OXFORD, Miss. – An evening of deceit, intrigue and murder is in store for audiences Feb. 14 at the Gertrude C. Ford Center for the Performing Arts when Aquila Theatre brings its production of mystery writer Agatha Christie’s “Murder on the Nile” to the University of Mississippi.
The 7:30 p.m. performance is Christie’s own staging of her 1937 novel “Death on the Nile.” The story is set on a paddle steamer making its way along the Nile River in 1940s Egypt. When a famous heiress boards the ship, passengers begin a frenzy, which quickly involves treachery, theft and death.
The whodunit tale performed by colorful and mysterious characters in Christie’s signature style add to the drama of the classic novel. Aqulia Theatre, in its 25th anniversary, brings critically acclaimed direction, acting, physicality and design to give life to the story.
“We are happy to again welcome Aquila Theatre to the Ford Center with ‘Murder on the Nile,'” said Kate Meacham, Ford Center marketing director. “It’s such a great opportunity for University of Mississippi students and the Oxford community to experience theater at its finest.”
Tickets, available at the UM Box Office inside the Ford Center, are $22 for balcony seating, $26 for Tier 2 box and Mezzanine seating and $30 for Orchestra/Parterre and Tier 1 box seating. They also can be purchased online at http://www.fordcenter.org/.
The play, written by Christie in 1942, was first performed in Dundee in 1944.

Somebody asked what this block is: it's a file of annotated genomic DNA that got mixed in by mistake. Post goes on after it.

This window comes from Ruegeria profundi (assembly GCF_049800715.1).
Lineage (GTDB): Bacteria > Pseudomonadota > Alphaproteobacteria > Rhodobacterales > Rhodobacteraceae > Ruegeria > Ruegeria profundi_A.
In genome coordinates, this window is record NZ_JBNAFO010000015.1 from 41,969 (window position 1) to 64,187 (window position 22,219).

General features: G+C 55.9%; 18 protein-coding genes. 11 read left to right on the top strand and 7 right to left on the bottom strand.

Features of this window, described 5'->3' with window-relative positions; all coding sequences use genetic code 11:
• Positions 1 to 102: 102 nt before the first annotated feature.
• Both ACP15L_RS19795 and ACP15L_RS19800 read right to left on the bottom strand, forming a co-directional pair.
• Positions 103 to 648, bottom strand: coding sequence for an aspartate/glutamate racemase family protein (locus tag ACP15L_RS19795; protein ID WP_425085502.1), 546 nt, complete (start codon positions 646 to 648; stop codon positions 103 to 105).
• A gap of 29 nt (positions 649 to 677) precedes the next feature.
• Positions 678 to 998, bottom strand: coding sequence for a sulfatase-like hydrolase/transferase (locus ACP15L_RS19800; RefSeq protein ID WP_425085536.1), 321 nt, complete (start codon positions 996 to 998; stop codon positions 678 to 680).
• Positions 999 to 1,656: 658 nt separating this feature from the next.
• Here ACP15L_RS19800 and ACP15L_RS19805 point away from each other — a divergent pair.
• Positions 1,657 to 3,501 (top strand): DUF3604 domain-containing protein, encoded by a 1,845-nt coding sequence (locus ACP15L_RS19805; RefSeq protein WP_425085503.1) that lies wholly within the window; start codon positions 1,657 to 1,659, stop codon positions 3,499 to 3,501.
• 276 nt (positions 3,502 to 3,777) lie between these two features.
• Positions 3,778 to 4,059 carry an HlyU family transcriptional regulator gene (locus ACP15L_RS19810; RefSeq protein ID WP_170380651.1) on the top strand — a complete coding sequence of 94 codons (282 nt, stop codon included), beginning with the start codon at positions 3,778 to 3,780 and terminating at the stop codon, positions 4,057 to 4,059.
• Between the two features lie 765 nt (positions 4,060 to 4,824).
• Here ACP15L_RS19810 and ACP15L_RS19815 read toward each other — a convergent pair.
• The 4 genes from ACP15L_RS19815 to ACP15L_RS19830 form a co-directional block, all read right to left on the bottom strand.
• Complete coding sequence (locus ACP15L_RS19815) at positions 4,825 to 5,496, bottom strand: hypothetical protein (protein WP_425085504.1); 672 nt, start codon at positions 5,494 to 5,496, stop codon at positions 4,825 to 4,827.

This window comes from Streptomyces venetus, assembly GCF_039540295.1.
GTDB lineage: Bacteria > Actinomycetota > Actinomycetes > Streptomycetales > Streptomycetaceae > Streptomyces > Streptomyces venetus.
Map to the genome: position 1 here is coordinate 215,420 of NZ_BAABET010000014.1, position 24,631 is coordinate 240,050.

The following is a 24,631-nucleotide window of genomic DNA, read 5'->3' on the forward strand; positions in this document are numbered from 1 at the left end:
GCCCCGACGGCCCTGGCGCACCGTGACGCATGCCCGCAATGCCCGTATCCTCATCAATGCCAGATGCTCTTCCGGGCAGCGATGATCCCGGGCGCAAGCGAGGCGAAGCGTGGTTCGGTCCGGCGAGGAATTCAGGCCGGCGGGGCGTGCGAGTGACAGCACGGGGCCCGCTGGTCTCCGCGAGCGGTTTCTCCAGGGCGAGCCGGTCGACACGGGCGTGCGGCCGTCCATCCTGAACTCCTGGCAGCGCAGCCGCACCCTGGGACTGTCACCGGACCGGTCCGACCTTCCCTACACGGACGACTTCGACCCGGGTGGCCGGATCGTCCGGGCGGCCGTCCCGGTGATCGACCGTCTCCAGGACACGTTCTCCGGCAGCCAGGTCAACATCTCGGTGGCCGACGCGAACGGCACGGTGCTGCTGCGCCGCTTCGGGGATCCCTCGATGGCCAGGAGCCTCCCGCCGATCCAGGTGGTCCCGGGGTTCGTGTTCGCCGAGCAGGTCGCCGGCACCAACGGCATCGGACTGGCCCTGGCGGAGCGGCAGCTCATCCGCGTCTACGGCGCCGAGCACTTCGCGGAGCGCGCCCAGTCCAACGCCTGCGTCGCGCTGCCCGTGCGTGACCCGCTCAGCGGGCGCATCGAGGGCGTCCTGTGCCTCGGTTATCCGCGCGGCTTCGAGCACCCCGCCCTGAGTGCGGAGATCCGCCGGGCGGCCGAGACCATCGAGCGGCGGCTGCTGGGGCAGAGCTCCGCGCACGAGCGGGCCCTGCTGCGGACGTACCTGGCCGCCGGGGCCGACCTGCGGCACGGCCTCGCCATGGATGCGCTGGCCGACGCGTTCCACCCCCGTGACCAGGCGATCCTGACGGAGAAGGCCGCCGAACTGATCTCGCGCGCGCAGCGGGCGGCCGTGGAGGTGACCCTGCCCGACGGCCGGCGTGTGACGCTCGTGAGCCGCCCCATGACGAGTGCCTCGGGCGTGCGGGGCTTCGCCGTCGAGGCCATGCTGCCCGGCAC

“In so many ways ‘Murder on the Nile’ was a product of the darkest days of World War II, a time when the very existence of Britain was under constant threat of a Nazi invasion and German bombers pounded major cities,” Aquila Theatre founder Peter Meineck said. “At that time, Christie lived just outside London and worked at University College Hospital, in the heart of the city.
“Like all Londoners, she would have endured the frightening and almost daily bombing raids on the city during the Blitz. Small wonder a play like ‘Murder on the Nile,’ set in the pre-war years with its colonial travelers sailing away into heat, ancient history and intrigue, would have appealed to people in war-torn Britain.”
Meineck wanted to explore the production of the play from this perspective, while also honoring the performance originally created for the stage, he stated in a director’s note.
“In so doing, I discovered that behind her deft mystery writing lay acute observations of British culture and society and many poignant reflections of Europe in the late 1930s and early 1940s,” he said.
“My aim is that we get to enjoy this brilliant classic murder mystery once again while also being thoroughly entertained in the finest style and traditions that Aquila Theatre has become so well-known for.”
In conjunction with the performance, Aquila Theatre will hold a Physical Theatre Masterclass at 2:30 p.m. Feb. 14 in the Ford Center’s Studio Theatre. The class will focus on movement and vocal exercises for experienced high school and college level performers.
For more information, visit http://www.fordcenter.org/.